Posted on Nov 30, 2017 VALLEY DRIVING SCHOOL

We’ve all seen this before: you’re driving down the road and see a vehicle heading in the other direction with some lights flashing on the roofline and a reflective chevron on the bumper. A decal that says OVERSIZE LOAD adorns the front of the vehicle.

“How big can it possibly be?” you ask yourself. Then you see it, and it’s huge. A pre-fab house. A wind turbine. A piece of monstrous construction equipment. A supply of steel girders. A yacht. Kanye West’s ego.

Oversize loads are typically loads that exceed the legal size or weight limits for a specific section of roadway, or transportation vessel, like a truck, train, or plane. We enter a grey-area when loads like these may exceed per-axle limitations, but not overall weight limits. These dimensions and weight regulations vary by province, region, and country, but generally require a special permit, and could require the use of a pilot vehicle to signal the load to other drivers.

In this post, we’ll explain some of the necessary regulations, permits, etiquette, and visual cues that signal an oncoming oversize load.


Different countries build their transportation infrastructure to accommodate different vehicle dimensions and standard legal limits that usually include per-axle load, width, height, and overall length.

Commercial transport regulations tell us that generally the maximum road-going payloads are as follows

Length:  14.65 meters (48.06′) from the kingpin to the rear of the trailer. No combinations of payload in length of over 23 meters (75.45′) overall may be transported without a permit. The maximum overall length of a truck bed in BC is 12.5 meters, according to the province’s Commercial Trucking Regulations.

Width: No shipment may travel on roadways if in excess of 2.6 meters (8.53’) in width (without a permit) unless it is a shipment of hay, limited to 3.1 meters (10’) or rear view mirrors which are limited to 30 cm (11.8″) on each side. Auxiliary devices are allowed 30 cm (11.81″) and tires are allowed an additional 10 cm.

Height: No payload may travel if larger than 4.15 meters (13.6’) in height without a permit.

Weight: Single axle: 9,100 kg (20,062 lbs), exception – super single tires: 7,700 kg (16,976 lbs). Tandem axle: 17,000 kg (37,478 lbs).  Tridem axle: 34,000kg (74,957 lbs).  The maximum licensed gross vehicle weight of a vehicle or combination of vehicles must not exceed 63,500 kg (139,994 lbs) without a permit.

When travelling outside of BC, always check the Interprovincial Operations In Canada Memorandum of Understanding (MOU) to ensure you understand and are in compliance with that region’s rules and regulations.


An oversized load may be required to secure a permit to be transported, and in some cases, may be required to be accompanied by a signaler, or a pilot vehicle. Various municipalities and cities, may enforce invalid/valid time schedules that all oversize load transporters must abide by. The City of Surrey, for example, does not permit oversize/overweight loads during peak hours of 7-9am and 3-6pm weekdays.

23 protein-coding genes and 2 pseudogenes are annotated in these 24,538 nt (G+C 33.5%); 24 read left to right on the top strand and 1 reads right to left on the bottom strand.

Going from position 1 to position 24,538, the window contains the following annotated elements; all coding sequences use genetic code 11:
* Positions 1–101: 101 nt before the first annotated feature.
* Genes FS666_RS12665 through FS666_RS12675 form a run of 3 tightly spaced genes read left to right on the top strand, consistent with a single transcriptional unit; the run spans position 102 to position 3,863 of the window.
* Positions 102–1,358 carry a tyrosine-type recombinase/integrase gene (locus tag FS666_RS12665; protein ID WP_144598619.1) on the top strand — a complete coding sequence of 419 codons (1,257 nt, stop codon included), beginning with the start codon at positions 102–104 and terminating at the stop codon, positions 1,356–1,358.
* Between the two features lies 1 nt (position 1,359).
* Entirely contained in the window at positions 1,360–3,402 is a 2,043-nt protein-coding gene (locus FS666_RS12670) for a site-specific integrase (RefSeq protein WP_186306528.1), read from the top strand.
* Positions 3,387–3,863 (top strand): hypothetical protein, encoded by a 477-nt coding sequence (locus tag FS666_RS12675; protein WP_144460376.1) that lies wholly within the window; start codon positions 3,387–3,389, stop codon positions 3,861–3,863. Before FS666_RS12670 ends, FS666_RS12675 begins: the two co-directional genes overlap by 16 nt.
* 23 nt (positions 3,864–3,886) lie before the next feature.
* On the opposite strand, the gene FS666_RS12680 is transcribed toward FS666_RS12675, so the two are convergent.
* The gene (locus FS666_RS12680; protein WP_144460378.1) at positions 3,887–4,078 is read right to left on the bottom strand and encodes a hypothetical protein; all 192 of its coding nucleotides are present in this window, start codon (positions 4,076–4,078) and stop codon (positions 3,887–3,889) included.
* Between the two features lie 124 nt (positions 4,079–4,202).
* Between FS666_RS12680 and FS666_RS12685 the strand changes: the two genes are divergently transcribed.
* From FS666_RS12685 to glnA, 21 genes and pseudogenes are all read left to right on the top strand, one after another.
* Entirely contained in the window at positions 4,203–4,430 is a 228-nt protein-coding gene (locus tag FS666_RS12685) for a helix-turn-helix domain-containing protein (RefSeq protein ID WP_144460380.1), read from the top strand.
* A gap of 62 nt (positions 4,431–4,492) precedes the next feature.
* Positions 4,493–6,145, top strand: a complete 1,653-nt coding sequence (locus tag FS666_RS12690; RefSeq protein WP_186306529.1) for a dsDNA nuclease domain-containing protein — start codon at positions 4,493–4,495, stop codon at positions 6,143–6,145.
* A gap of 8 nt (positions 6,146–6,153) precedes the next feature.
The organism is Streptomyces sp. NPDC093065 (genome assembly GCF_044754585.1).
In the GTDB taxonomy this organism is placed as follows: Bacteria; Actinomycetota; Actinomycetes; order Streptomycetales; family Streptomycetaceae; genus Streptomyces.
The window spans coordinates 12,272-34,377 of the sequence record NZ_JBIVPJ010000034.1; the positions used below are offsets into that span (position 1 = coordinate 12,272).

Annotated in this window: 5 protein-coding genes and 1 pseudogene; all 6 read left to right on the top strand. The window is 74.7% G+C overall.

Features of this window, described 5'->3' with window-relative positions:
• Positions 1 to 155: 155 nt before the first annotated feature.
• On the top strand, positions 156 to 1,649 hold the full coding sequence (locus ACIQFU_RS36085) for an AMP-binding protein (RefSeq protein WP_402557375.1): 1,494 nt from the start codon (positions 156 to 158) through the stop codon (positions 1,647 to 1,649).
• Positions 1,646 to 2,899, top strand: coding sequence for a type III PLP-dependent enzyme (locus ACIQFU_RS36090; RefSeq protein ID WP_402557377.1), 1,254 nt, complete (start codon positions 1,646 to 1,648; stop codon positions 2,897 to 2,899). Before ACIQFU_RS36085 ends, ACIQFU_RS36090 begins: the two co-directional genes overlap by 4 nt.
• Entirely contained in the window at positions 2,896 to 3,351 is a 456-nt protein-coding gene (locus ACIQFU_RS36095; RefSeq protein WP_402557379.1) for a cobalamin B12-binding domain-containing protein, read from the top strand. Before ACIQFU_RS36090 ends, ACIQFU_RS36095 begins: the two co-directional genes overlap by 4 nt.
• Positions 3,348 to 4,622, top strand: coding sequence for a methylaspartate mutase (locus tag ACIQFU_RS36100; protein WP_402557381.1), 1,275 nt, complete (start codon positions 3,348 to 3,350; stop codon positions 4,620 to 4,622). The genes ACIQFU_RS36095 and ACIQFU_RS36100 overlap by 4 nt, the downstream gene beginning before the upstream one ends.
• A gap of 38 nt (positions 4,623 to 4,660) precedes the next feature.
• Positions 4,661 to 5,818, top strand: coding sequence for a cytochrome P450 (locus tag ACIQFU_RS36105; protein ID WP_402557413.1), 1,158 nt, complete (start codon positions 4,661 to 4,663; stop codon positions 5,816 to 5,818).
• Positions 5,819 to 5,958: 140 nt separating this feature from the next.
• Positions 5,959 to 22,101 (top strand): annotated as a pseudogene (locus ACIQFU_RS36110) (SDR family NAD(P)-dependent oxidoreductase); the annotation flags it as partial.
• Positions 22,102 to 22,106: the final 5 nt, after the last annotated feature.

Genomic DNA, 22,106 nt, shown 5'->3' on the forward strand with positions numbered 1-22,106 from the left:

Available permits include:

  • Non-resident permits
  • Term oversize and/or overweight permits
  • Single trip oversize and/or overweight permits
  • Motive Fuel User Permits
  • Extra-provincial temporary operating permits
  • Temporary Operating Permits (Emergency situations only)
  • Highway Crossing Permits

Most permits issued are single trip oversize/overweight permits. These may be issued for up to 7 days and in some cases, up to 30 days, as an exception. The permit amounts are determined by weight over a specific number of kilometers travelled. For example, a transporter moving an oversized/overweight payload of 26,001-27,000 kilograms will be subject to a fee of $19.85 per every 10 km travelled. Meaning a trip of 200 km would cost approximately $397.00.


The owner and/or transporter of an oversize load may be legally required to hire a pilot car – sometimes referred to as a flag car, or an escort vehicle – to accompany the load while it is moved on a public roadway. A pilot car is a marked vehicle that uses signs, lights, and even written warnings of the oncoming transportation unit. There could be a pilot vehicle behind the oversize load as well.

In some cases, a pilot vehicle may also follow the RCMP, or local law enforcement agency. Each escort vehicle must feature as least one flashing amber light. Aside from notifying the general public of the presence of a large oversize load, the function of a pilot car is also to observe and notify the moving crew of any obstacles, routine stops, or highway impediments to efficient transfer of the load between its predetermined departure and destination points. A pilot car may have the authority to block or delay traffic at an intersection to ensure safe passage of the load. Additional information on the requirements for pilot cars can be answered by Commercial Vehicle Safety and Enforcement.



Many people don’t realize that roadways are designed to tolerate certain weight/speed/structural limits. When a load goes above and beyond design clearances, there’s a risk for potential damage to the road, bridges, and other infrastructure. For example, in 2013, an oversize load in Washington state caused the collapse of a truss bridge at the Skagit River, causing two vehicles to fall into the river below. The cause of this collapse was determined to be the oversize load striking several overhead support beams, sway struts, and compression chords of the bridge.

As drivers using the same roadways as oversize/overweight loads, it’s important to maintain defensive driving skills, and awareness of your surroundings. The more aware drivers can be of truck loads, the fewer incidents there will ultimately be. Drivers can also reduce their speed or pull over in the presence of an oversize load to protect themselves, their passengers, and the employees of the transport crew.